Although International Sports Challenge only contains six sports disciplines, the variety of the events means that there are actually around 20 events to play. Empire have tried taking a different approach to the usual sports simulation, giving different control methods and perspectives on many of the events and including the novel idea of making the marathon a linking event.

However, for the most part the game seems to be just the same old stuff we've been seeing for years. The 3D events are quite innovative, but even the cycling event is just an old-fashioned joystick-waggling affair (which is pretty much an outdated idea when you come down to it). The diving can be annoying at times too, with the control method becoming ridiculously hard to execute, making the going extremely frustrating. As for the marathon, all you have to do is push up the effort to make the pace around two hours and keep taking water at the refreshment stands. Sure you could get a slightly better time by using some of the other functions, but there is no immediate effect on the game as you are playing it, which makes it all seem a bit dull.

Although Empire have tried to take a different view of the genre, International Sports Challenge still doesn't take the field of sports simulations any further than the original Epyx games all those years ago.

Time to take a step back in time to your school's sports day. Only these events are a bit more advance, but you're still allowed to make a pig's ear of it.
International Sports Challenge: Diving International Sports Challenge: Show Jumping
Dives can be taken from three heights, or as a combination of one and three metre springboard dive plus a five metre high dive. To take a dive, you hit fire to start, then again to set the power, then move the joystick to follow a dot that moves around a circle. This dot shows the moves you have to execute to complete a successful dive. The dives are rated by difficulty.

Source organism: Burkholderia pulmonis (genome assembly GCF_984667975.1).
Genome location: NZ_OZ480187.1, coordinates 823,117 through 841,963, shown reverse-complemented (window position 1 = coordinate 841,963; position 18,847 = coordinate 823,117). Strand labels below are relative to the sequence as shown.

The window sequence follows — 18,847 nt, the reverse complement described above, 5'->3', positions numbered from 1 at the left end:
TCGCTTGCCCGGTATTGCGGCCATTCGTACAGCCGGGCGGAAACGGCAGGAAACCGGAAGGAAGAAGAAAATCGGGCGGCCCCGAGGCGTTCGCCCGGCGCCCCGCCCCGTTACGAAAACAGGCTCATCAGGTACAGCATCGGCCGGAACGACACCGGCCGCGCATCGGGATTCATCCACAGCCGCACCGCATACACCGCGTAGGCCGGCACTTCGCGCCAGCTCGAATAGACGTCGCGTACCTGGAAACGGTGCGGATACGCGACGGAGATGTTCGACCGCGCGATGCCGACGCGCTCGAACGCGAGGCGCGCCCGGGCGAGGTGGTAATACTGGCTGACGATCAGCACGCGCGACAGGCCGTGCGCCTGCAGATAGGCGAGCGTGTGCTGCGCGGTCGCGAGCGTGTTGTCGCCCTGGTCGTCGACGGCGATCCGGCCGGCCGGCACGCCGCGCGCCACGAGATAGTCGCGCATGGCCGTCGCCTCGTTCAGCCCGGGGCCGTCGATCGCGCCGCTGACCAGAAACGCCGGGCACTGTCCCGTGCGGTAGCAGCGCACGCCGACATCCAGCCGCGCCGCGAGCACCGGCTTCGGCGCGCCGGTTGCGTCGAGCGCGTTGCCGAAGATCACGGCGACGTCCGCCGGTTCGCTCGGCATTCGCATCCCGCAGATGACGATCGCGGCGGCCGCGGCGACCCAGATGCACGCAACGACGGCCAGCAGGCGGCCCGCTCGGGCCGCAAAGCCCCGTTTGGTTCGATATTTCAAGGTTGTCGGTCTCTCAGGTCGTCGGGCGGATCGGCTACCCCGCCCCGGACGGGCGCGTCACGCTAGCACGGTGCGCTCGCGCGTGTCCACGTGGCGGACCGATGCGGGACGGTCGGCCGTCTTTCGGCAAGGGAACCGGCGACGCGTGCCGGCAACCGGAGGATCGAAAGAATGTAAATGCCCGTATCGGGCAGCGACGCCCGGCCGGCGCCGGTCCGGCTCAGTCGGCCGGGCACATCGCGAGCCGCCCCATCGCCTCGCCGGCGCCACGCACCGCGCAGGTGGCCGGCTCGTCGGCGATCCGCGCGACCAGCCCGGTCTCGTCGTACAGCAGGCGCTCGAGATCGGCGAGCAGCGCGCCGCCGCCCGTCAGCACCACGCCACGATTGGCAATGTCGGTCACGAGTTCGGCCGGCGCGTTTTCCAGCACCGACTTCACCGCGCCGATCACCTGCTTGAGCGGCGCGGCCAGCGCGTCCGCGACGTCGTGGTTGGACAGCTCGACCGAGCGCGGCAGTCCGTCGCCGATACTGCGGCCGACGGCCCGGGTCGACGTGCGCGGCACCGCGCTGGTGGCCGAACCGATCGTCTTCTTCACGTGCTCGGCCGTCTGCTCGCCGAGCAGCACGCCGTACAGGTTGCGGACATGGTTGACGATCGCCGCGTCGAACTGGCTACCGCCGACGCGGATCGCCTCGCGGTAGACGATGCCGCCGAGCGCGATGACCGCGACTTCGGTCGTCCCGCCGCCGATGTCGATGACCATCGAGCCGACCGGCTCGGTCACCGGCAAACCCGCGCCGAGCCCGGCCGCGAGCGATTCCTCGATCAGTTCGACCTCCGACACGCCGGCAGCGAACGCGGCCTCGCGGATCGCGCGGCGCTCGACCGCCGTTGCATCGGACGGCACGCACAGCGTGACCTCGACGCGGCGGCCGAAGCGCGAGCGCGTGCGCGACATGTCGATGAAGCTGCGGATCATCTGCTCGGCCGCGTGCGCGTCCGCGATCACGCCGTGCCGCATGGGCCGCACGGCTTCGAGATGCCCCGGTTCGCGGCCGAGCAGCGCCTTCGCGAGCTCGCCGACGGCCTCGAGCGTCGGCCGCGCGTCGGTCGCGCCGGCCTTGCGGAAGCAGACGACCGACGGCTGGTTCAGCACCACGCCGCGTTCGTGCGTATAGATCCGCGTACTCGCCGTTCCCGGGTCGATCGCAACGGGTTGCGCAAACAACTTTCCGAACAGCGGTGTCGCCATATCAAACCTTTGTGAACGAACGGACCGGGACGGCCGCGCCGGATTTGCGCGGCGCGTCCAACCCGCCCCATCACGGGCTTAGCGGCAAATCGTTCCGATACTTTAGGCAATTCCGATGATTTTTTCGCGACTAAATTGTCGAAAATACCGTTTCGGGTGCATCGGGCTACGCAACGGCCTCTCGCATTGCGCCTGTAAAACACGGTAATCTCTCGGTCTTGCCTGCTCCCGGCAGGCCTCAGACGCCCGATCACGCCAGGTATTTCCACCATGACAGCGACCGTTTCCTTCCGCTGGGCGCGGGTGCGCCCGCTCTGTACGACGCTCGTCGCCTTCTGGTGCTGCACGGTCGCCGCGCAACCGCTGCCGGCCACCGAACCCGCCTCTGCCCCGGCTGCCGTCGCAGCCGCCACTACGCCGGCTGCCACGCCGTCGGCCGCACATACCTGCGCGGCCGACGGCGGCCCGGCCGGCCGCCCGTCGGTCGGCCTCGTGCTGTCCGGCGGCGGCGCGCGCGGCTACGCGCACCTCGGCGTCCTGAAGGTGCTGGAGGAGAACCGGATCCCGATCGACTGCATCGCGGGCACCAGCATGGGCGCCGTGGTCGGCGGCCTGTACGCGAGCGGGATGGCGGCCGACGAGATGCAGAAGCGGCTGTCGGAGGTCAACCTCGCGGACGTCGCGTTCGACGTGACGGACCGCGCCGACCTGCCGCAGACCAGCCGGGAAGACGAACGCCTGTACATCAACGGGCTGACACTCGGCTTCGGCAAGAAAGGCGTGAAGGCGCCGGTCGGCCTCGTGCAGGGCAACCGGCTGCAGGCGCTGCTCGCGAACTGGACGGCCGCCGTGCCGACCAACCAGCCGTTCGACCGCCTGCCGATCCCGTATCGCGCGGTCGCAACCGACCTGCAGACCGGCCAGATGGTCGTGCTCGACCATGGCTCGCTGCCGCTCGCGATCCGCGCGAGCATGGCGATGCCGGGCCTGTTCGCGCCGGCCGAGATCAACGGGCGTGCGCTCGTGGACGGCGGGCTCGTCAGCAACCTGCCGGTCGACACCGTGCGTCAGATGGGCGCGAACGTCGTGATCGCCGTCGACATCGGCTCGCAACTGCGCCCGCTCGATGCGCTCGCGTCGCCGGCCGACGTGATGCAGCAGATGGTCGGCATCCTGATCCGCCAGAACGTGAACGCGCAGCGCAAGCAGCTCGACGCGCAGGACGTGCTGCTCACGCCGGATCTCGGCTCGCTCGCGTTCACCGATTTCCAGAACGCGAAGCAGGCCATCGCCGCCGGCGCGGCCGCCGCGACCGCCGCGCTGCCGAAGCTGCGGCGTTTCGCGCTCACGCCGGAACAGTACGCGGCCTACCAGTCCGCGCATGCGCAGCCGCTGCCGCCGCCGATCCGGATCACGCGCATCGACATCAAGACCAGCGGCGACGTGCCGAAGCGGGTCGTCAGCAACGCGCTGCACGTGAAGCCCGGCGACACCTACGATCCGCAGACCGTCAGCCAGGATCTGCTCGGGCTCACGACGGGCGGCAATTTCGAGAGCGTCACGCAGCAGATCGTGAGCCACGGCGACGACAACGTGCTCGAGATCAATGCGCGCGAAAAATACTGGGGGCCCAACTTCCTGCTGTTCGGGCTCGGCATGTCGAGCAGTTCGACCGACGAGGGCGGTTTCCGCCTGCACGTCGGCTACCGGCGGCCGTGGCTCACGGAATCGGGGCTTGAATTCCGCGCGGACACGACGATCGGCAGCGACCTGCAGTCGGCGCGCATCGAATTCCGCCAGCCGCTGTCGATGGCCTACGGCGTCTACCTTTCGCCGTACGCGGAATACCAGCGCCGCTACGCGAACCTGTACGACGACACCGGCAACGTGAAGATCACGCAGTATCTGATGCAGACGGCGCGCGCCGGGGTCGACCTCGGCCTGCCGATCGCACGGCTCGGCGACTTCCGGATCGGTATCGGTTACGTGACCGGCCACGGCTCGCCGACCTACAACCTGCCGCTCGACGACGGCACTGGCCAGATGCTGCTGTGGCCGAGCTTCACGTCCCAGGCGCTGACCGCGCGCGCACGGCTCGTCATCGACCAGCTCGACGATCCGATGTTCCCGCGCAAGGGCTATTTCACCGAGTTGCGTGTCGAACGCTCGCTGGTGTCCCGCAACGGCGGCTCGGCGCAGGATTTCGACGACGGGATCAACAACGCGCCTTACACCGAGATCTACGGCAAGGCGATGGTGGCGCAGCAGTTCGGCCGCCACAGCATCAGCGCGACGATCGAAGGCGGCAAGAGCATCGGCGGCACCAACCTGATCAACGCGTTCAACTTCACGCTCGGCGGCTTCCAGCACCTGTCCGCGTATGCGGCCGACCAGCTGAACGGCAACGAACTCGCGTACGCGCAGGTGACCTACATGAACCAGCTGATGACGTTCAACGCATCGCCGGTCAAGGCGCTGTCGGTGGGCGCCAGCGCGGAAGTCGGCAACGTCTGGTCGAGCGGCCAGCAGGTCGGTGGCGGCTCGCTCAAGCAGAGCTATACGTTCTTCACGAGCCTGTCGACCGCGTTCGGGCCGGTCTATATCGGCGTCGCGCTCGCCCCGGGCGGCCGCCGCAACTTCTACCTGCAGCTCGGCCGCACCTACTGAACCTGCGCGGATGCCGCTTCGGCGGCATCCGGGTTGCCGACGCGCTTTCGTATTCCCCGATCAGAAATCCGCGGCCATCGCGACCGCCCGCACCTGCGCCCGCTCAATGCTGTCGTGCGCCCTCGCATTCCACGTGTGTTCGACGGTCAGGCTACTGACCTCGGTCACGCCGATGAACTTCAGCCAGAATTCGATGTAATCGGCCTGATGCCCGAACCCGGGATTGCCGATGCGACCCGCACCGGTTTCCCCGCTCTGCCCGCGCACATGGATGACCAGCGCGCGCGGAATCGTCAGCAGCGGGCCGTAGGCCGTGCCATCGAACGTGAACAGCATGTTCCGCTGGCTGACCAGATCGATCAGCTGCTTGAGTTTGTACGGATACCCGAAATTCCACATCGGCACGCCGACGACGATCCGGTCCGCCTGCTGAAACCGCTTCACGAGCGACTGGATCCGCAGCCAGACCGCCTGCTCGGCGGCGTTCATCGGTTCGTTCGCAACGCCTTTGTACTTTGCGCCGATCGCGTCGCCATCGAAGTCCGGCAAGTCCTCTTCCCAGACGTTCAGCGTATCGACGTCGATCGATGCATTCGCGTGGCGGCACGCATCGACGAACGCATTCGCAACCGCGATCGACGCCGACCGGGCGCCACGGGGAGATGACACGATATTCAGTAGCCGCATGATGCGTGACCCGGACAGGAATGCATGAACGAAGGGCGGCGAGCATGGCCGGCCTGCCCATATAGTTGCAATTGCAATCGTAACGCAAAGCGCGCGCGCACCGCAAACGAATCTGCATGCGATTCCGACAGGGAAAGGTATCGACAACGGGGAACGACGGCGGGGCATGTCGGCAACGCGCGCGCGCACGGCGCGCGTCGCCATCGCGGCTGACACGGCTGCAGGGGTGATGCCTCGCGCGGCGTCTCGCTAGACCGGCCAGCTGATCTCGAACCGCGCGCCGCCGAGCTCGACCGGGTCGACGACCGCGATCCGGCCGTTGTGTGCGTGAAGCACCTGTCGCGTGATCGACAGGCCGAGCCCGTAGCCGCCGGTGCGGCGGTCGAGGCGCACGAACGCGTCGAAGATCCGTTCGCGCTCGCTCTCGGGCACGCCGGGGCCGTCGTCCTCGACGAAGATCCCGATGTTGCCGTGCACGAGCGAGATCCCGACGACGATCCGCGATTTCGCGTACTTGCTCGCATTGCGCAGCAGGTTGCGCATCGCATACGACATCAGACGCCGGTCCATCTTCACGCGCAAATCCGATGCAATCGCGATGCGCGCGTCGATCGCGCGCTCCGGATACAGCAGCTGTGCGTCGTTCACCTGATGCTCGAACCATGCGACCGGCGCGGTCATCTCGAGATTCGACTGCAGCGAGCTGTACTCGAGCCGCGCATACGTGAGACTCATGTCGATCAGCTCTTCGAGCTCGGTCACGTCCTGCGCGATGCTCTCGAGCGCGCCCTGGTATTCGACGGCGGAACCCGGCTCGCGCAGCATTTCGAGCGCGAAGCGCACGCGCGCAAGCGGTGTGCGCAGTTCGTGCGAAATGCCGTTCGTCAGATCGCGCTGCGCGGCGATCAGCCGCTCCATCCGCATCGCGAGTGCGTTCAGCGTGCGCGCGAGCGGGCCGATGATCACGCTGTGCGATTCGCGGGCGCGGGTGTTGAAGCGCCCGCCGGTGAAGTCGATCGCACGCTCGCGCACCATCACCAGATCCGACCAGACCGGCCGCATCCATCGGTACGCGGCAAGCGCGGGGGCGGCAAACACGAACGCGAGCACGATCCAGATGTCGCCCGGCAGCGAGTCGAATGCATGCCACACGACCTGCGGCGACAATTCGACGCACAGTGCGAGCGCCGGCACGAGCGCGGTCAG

The equestrian event is a first-person, 3D-view affair, with the player riding a horse through a polygon-based arena. Pushing forward on the stick spurs the horse on, pulling back slows it down and left and right turn the horse in that direction. The key to beating the event is to time the approach to the fences and hit the fire-button to clear the obstacles.
International Sports Challenge: Swimming International Sports Challenge: Cycling
Swimming can be attempted at a number of levels, with a choice of stroke and distances (as well as a 4 x 100 metre medley event). After pulling down, the pressing up to perform the dive, you must move the joystick left and right to execute as long a stroke as possible. Timing your breathing is also important, otherwise you will be slowed down by a lung full of water.
These are in the classic computer-sports sim mould. In other words it's a joystick waggler! After choosing the type of race (sprint or pursuit) and the distance, you must waggle and push up or down to adjust your position. For sprint you have to overtake your opponent and finish first, whereas pursuit pits you in a race to finish a certain distance in the quickest time.
International Sports Challenge: Shooting International Sports Challenge: Marathon
The shooting events are probably the most wide-ranging of the six sports included. You can take part in trap shooting (where you must shoot pairs of clay-targets launched from a single point), skeet shooting (which has the targets launched from a pair of bases), target shooting (requires quick reactions to hit five targets before they disappear) and boar shooting (consists of a number of moving wildlife targets which must be hit on the run).